The British High Commissioner, Philip Barton CMG OBE, this week visited Mardan, the spiritual home of his grandfather’s regiment – the Punjab Regiment.
The High Commissioner’s maternal grandfather, Brigadier Robert Arthur Stubbings, transferred into the 1st Punjab Regiment in 1917 from the British Army, starting a military career that saw him serve all over what became Pakistan. Philip Barton’s grandfather served as a company commander on active operations in Waziristan, before becoming Commanding Officer of the 3rd Battalion, 16th Punjab Regiment.
Brigadier Stubbings was a graduate of the prestigious command and Staff College in Quetta. He went on to become a staff officer in Lahore and Bannu, before becoming Brigade Commander in Balelli and Jhelum, retiring in 1947. He was Mentioned in Dispatches for his bravery in the Gallipoli Landings and was awarded the North West Frontier medal twice.
Other members of the British High Commission staff have grandfathers who served in this famous regiment of the Pakistan Army. The grandfather of Brigadier Murray Whiteside, the UK’s Defence and Military Adviser, Major-General Whiteside was commissioned into the 2nd Punjab Regiment and served in Waziristan, Khyber and Rawalpindi before Partition. Like Brigadier Stubbings, he was educated at Command and Staff College Quetta. General Whiteside was the first Master General of the Ordnance (MGO) for the Pakistan Army after Partition and worked closely with Major-General Syed Shahid Hamid, the founder of ISI, before handing over to him as MGO in 1951.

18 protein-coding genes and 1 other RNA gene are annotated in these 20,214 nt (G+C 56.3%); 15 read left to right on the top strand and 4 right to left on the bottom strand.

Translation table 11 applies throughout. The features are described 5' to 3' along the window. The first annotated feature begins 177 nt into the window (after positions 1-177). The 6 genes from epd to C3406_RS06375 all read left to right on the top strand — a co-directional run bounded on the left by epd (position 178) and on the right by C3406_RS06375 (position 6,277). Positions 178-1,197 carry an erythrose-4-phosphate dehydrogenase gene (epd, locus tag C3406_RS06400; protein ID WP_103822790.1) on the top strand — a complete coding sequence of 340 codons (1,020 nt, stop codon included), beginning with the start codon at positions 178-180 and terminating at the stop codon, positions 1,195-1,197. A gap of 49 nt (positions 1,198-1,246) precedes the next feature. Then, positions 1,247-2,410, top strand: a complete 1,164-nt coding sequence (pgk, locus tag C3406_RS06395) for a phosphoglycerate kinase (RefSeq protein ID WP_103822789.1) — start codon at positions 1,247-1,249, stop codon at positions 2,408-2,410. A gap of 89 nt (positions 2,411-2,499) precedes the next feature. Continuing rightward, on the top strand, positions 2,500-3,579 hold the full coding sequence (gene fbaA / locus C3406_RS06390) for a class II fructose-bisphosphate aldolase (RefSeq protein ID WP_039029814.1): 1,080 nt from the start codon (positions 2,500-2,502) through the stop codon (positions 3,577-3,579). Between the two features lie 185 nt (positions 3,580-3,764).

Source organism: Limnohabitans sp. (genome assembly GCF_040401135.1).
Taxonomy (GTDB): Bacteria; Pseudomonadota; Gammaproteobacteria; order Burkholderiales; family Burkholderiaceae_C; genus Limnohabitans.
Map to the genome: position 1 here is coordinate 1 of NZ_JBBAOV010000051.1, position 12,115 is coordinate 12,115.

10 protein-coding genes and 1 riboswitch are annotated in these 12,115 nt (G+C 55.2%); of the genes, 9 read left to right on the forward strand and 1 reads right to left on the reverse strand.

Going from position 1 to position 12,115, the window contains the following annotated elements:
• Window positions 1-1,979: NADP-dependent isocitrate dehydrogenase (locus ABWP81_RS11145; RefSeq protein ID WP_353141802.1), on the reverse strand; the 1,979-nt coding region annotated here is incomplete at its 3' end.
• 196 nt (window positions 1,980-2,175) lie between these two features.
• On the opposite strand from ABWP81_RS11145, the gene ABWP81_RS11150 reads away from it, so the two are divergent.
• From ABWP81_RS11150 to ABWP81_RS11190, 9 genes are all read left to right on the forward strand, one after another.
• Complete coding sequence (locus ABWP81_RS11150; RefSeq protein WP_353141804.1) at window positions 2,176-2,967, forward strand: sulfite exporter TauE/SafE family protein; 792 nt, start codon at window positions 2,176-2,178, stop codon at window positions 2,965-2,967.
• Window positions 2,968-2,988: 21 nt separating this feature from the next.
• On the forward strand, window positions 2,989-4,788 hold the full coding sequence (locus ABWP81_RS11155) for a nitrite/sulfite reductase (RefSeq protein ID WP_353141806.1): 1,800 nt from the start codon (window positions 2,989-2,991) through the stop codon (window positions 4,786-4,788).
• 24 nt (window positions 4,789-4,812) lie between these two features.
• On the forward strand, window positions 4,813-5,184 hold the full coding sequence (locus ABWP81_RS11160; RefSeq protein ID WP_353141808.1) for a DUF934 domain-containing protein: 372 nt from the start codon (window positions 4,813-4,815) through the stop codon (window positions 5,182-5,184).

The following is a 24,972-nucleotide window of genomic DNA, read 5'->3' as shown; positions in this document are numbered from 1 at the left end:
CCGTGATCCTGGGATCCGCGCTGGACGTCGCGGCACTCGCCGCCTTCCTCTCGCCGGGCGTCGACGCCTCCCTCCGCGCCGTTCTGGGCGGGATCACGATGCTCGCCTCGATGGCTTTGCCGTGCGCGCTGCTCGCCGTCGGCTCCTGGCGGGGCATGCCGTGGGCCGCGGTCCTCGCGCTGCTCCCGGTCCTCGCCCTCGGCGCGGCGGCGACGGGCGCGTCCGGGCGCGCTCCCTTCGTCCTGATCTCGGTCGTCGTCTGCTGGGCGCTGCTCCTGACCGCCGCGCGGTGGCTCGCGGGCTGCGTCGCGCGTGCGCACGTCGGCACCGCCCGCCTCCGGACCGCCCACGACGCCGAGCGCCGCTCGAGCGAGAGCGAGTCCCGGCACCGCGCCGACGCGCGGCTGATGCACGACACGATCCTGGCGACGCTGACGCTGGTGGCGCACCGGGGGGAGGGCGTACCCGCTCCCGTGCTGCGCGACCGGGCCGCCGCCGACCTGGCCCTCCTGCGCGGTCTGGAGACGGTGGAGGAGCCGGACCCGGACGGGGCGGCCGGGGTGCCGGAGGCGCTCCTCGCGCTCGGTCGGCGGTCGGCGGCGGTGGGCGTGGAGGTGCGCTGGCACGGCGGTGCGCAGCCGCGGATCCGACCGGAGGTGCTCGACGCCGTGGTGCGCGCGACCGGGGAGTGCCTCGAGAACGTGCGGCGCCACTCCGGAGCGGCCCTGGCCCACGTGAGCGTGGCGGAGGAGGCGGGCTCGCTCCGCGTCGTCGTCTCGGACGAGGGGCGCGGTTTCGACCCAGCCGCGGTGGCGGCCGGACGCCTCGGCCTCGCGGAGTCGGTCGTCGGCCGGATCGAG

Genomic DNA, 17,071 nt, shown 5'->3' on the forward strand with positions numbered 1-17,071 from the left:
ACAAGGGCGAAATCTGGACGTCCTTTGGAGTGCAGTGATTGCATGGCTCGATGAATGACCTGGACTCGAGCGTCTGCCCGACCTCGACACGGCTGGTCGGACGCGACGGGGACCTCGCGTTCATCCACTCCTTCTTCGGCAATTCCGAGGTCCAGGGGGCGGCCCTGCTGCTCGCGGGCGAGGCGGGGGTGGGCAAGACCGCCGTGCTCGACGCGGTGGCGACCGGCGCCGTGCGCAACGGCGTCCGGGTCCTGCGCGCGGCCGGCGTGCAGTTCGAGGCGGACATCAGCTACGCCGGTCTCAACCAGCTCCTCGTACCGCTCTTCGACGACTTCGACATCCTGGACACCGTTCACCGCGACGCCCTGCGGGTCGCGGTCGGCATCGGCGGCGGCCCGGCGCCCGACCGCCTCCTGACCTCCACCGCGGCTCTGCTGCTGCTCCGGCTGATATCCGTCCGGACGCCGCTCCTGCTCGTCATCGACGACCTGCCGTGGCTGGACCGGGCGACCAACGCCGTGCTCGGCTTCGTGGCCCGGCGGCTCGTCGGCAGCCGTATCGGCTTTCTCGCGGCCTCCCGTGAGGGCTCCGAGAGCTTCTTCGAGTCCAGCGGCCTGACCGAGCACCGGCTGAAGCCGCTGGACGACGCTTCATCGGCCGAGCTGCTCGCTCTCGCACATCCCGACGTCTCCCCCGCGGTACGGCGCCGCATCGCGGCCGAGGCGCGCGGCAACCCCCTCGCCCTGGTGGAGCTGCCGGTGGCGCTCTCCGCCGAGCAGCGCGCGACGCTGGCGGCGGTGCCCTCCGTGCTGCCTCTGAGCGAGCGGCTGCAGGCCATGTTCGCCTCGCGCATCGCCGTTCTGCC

The grandfather of Counsellor Giles Whitaker, also of the British High Commission, served in the Punjab Regiment from 1918 and saw active service on the North-West Frontier and in World War II before retiring as a Lieutenant-Colonel in 1948.
British High Commissioner, Philip Barton CMG OBE, said:
It was a real privilege to be able to visit the spiritual home of the Punjab Regiment. The Regiment has a long and distinguished history both before and after partition. I was particularly honoured – a week before Remembrance Day - to be able to lay a wreath to remember those who had made the greatest sacrifice for their country.
It meant a lot to me to be able to remember my grandfather and his time in this beautiful land. The personal connections between my team and Pakistan illustrate and reinforce the deep ties between our two countries.
The British High Commissioner met the Deputy Commandant of the Punjab Regiment, Colonel Faisal Zeeshan and laid a wreath at the Yadgar-e-Shuhada at the Punjab Regimental centre, Mardan. He was accompanied by the Defence Adviser, Brigadier Murray Whiteside OBE; the Assistant Military Adviser, Major Christopher Beaver; Counsellor Giles Whitaker; and first Secretary Oliver Hayes OBE.
Contact: Press Attaché, British High Commission, Islamabad; tel. 051 2012000
Notes to editors
The Punjab Regiment, which was founded in 1759, counts four Nishan-e-Haider and two Victoria Cross winners, Field Marshal Ayub Khan, former COAS Asif Nawaz Janjua, the current DG ISPR and the new NSA among its more famous sons.